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Meet Marie-Anne Vincent: How finance can accelerate the low-carbon transition

Marie-Anne Vincent
Author
Marie-Anne VincentVP Strategy & Regulatory
Category
Life at Sweep
Topics
Finance
Published
19 August 2022

Get to know our VP Climate Finance Marie-Anne Vincent, and why she left her career in banking to work at the intersection of climate and finance.

Tell us about your climate journey

After becoming a mom of two, I really started to think about the world I want to leave for my kids and grandkids. During my career in finance I got more and more involved in ESG topics until I decided to join Carbon4Finance and work on that full-time. I can see the real possibility we have in the financial world to do something about climate change if we make a concerted effort. That’s why my latest step is here at Sweep: I want to connect all the ecosystems so that finance can help the economy to decarbonise.

Why did you join Sweep?

No company can tackle climate change alone. As many of our emissions are shared, we need to work together to reduce these. For companies, this means addressing the upstream and downstream emissions occurring in their value chain (scope 3), and for financial organizations it means working with the companies they invest in to reduce their financed emissions. Sweep caught my attention because their platform is designed specifically for collaborating – both internally by involving your employees, and externally by connecting with business partners and portfolio companies. 

What’s the role of financial organizations in our fight against climate change?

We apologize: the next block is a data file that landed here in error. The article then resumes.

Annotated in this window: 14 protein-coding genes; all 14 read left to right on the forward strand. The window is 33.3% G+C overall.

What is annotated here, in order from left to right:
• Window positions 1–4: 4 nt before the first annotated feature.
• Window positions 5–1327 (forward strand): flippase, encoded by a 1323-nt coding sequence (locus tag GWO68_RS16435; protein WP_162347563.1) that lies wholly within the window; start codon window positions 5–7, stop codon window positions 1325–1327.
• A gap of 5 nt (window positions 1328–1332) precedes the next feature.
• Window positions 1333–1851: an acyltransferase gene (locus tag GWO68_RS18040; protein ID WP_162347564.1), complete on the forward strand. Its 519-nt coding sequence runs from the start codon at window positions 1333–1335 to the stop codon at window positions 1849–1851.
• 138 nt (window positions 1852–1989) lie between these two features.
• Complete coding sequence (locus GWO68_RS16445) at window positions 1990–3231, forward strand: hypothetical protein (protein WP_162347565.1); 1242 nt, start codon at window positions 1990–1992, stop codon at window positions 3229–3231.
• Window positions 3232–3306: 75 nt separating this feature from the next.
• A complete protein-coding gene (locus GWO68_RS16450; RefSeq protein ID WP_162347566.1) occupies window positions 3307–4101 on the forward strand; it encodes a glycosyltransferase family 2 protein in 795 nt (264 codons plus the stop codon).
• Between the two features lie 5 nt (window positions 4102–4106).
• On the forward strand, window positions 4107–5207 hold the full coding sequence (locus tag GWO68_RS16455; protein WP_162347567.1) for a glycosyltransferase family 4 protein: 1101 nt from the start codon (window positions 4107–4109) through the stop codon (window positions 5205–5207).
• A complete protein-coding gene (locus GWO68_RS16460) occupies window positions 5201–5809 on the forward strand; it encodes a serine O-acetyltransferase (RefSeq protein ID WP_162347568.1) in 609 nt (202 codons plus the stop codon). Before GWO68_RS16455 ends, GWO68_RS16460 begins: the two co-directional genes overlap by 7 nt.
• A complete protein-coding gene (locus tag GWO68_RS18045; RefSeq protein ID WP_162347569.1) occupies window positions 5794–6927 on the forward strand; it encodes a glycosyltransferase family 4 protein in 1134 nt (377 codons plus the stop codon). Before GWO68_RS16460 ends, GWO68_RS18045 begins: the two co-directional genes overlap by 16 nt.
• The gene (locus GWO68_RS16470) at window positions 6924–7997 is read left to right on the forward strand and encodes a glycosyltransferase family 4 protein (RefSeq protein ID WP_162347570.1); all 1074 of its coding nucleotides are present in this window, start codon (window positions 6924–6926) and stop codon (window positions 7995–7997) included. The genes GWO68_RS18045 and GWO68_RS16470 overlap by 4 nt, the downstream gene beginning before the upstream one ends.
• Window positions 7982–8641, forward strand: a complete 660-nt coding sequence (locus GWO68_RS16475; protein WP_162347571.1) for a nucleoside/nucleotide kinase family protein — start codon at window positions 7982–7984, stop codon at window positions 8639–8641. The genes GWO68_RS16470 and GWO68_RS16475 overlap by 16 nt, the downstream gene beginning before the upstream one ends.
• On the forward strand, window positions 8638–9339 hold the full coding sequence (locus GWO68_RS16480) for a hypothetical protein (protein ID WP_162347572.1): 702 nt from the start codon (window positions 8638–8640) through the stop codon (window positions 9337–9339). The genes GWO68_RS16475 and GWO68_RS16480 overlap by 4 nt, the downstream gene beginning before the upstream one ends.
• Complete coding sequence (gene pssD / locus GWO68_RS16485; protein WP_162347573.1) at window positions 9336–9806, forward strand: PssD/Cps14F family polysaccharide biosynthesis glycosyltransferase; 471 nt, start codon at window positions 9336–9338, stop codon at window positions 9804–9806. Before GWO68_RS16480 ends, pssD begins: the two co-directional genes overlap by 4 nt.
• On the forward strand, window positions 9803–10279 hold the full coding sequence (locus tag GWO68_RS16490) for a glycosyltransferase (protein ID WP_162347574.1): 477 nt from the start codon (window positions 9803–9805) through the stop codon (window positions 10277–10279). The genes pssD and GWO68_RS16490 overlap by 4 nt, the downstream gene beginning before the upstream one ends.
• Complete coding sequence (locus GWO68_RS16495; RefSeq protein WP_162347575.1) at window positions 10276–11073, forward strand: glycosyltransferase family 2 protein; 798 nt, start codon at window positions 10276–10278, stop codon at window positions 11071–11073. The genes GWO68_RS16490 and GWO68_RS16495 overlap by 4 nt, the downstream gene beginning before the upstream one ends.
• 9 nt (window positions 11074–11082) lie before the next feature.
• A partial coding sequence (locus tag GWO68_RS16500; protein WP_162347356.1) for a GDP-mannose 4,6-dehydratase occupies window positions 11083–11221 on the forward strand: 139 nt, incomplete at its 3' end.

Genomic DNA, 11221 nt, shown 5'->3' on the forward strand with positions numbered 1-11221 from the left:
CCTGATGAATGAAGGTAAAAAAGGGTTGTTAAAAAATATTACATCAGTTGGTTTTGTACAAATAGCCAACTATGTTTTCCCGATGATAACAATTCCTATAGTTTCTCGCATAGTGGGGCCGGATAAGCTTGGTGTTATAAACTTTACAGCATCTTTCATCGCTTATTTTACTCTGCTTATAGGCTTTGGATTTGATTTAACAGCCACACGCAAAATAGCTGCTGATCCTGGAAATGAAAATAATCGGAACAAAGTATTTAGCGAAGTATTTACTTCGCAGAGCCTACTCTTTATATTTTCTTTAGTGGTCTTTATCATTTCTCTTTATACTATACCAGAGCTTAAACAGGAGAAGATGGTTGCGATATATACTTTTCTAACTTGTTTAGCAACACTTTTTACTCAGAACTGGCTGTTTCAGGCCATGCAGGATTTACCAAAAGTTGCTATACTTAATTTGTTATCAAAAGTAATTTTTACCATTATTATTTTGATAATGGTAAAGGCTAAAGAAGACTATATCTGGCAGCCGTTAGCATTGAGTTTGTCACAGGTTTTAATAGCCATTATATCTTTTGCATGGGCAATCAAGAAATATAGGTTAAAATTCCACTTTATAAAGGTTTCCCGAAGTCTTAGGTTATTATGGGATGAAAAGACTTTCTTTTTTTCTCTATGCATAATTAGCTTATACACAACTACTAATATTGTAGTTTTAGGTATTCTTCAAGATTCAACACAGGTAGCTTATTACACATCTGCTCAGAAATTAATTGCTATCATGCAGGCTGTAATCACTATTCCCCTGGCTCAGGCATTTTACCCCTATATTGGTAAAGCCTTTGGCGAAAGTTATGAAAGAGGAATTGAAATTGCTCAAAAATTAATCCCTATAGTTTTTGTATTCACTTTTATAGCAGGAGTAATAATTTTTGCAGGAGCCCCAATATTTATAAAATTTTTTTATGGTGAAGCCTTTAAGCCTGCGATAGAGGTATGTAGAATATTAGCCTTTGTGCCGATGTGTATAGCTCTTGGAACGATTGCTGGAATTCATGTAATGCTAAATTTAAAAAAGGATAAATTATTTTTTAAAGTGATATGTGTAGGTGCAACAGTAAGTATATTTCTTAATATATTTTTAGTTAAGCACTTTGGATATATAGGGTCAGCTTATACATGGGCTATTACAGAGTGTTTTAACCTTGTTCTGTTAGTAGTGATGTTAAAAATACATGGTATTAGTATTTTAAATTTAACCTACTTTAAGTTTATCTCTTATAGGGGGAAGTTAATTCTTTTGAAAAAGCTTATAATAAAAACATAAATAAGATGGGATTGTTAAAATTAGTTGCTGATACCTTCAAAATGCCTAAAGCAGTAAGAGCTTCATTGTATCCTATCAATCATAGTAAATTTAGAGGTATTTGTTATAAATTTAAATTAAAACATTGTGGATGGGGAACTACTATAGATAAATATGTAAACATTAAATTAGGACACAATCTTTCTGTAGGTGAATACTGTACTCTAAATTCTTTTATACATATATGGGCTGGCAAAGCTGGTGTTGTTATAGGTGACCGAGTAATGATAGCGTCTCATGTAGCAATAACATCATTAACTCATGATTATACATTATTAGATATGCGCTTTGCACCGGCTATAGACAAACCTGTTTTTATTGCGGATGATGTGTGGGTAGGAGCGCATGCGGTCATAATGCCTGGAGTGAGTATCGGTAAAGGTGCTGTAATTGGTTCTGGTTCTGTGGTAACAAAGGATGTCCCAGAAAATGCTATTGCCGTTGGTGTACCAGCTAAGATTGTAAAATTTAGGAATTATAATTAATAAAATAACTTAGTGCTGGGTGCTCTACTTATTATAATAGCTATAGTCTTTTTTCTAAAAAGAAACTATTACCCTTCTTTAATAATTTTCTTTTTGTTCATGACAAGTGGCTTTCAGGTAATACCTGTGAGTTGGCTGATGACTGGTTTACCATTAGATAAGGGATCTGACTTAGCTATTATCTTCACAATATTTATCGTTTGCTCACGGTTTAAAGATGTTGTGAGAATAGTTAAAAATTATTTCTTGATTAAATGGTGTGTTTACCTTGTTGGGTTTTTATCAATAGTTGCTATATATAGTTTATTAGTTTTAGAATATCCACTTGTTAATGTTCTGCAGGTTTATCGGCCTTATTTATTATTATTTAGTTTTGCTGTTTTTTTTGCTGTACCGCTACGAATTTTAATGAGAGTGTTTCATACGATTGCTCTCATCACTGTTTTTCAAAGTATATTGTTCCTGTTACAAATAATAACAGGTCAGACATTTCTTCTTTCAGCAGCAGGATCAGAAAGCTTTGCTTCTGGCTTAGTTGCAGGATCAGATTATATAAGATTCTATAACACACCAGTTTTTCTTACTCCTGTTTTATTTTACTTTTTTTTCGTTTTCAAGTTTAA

To achieve global net zero by 2050, we need a complete economic transition. Every company, bank, insurer, and investor will have to adjust their business models to plan for this transition. 

Financial organizations have a crucial role to play in the transition to a green future: funding it. By investing in the right areas, they can accelerate the development of climate solutions and low-carbon industries, and put a stop to business practices and activities that are harmful to the planet. But to do so, they need tools to measure the carbon footprint of their investment portfolios and identify the climate and transition risks they are exposed to. This data is necessary for financial institutions to plan a long-term investment strategy that’s compatible with climate targets.

The rise of climate disclosure regulations will push financial organizations to get reliable and consistent climate data from portfolio companies, giving them clarity on how to act and preventing greenwashing. 

If you could have dinner with a climate leader, who would it be?

I’d love to speak to Jacinda Ardern, the Prime Minister of New Zealand. She’s an inspirational, empathetic, and bold leader, who understands that we need to reinvent the society we live in.

Jacinda introduced the Happiness Index, which measures progress by people’s wellbeing rather than an economic bottom line. From now on, all new spending in New Zealand must advance one of five government priorities: improving mental health, reducing child poverty, addressing the inequalities faced by indigenous people, thriving in a digital age, and transitioning to a low-carbon economy.

These objectives go hand-in-hand because climate change and the economic transition will disproportionately affect some people, regions, and industries more than others. Governments need to develop just transition mechanisms to make sure that no one is left behind. I’d love to hear more about her vision for addressing climate change in a socially just way.

Of course, the discussion would most likely happen over a virtual coffee!

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